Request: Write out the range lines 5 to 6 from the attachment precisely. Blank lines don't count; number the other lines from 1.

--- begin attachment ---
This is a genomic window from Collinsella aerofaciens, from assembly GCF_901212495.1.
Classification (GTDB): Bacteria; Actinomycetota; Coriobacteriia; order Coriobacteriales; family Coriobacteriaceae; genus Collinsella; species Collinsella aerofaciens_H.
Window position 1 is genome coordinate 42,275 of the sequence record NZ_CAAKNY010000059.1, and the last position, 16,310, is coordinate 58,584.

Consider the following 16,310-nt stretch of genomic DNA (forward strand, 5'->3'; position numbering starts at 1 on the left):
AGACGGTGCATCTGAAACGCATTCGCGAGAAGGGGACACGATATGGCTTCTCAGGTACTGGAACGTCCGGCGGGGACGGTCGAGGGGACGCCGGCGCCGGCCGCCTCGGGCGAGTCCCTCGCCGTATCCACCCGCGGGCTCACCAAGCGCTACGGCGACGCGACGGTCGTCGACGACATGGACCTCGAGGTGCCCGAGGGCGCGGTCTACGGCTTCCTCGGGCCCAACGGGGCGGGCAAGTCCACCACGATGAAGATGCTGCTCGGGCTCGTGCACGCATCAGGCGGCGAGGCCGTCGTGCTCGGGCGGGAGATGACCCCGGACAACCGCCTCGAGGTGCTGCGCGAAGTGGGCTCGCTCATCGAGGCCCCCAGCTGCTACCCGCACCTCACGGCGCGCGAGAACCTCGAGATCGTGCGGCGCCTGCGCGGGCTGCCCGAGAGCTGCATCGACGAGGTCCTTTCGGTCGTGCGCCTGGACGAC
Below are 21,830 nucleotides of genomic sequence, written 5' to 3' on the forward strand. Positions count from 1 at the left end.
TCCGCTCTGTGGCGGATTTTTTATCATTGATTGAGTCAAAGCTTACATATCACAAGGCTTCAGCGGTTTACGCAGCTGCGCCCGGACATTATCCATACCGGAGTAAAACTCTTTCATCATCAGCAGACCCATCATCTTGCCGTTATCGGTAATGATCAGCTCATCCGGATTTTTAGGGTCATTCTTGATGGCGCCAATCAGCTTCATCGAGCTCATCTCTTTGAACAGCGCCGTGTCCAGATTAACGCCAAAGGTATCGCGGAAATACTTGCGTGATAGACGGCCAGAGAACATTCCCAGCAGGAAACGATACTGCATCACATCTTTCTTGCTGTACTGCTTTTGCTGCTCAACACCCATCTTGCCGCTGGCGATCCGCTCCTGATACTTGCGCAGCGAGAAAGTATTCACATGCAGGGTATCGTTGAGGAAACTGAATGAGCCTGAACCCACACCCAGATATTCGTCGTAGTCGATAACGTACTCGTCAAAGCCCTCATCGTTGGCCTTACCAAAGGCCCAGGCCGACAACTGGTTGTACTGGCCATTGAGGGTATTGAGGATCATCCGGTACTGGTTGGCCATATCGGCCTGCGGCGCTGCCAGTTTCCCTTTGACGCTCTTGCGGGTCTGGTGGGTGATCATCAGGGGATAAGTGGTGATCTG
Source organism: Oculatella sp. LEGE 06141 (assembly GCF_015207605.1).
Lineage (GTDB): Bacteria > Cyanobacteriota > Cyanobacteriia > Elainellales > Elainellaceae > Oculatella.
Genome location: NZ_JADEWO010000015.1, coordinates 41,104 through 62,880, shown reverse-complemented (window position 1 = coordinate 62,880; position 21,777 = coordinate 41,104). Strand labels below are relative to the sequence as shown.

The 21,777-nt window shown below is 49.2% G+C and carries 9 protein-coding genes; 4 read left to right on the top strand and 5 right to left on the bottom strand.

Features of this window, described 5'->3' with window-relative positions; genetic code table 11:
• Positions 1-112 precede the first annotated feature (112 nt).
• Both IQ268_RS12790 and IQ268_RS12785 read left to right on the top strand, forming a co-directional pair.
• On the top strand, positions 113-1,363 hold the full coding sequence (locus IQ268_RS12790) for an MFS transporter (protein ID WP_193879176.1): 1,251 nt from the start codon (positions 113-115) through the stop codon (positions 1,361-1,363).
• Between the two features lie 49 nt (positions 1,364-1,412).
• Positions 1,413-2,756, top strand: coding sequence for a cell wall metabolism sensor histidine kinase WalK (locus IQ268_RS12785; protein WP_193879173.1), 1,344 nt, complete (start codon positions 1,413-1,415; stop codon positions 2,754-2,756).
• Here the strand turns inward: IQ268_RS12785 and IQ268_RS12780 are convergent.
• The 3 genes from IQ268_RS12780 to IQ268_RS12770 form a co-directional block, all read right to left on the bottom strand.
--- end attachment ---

AGACGGTGCATCTGAAACGCATTCGCGAGAAGGGGACACGATATGGCTTCTCAGGTACTGGAACGTCCGGCGGGGACGGTCGAGGGGACGCCGGCGCCGGCCGCCTCGGGCGAGTCCCTCGCCGTATCCACCCGCGGGCTCACCAAGCGCTACGGCGACGCGACGGTCGTCGACGACATGGACCTCGAGGTGCCCGAGGGCGCGGTCTACGGCTTCCTCGGGCCCAACGGGGCGGGCAAGTCCACCACGATGAAGATGCTGCTCGGGCTCGTGCACGCATCAGGCGGCGAGGCCGTCGTGCTCGGGCGGGAGATGACCCCGGACAACCGCCTCGAGGTGCTGCGCGAAGTGGGCTCGCTCATCGAGGCCCCCAGCTGCTACCCGCACCTCACGGCGCGCGAGAACCTCGAGATCGTGCGGCGCCTGCGCGGGCTGCCCGAGAGCTGCATCGACGAGGTCCTTTCGGTCGTGCGCCTGGACGAC
Below are 21,830 nucleotides of genomic sequence, written 5' to 3' on the forward strand. Positions count from 1 at the left end.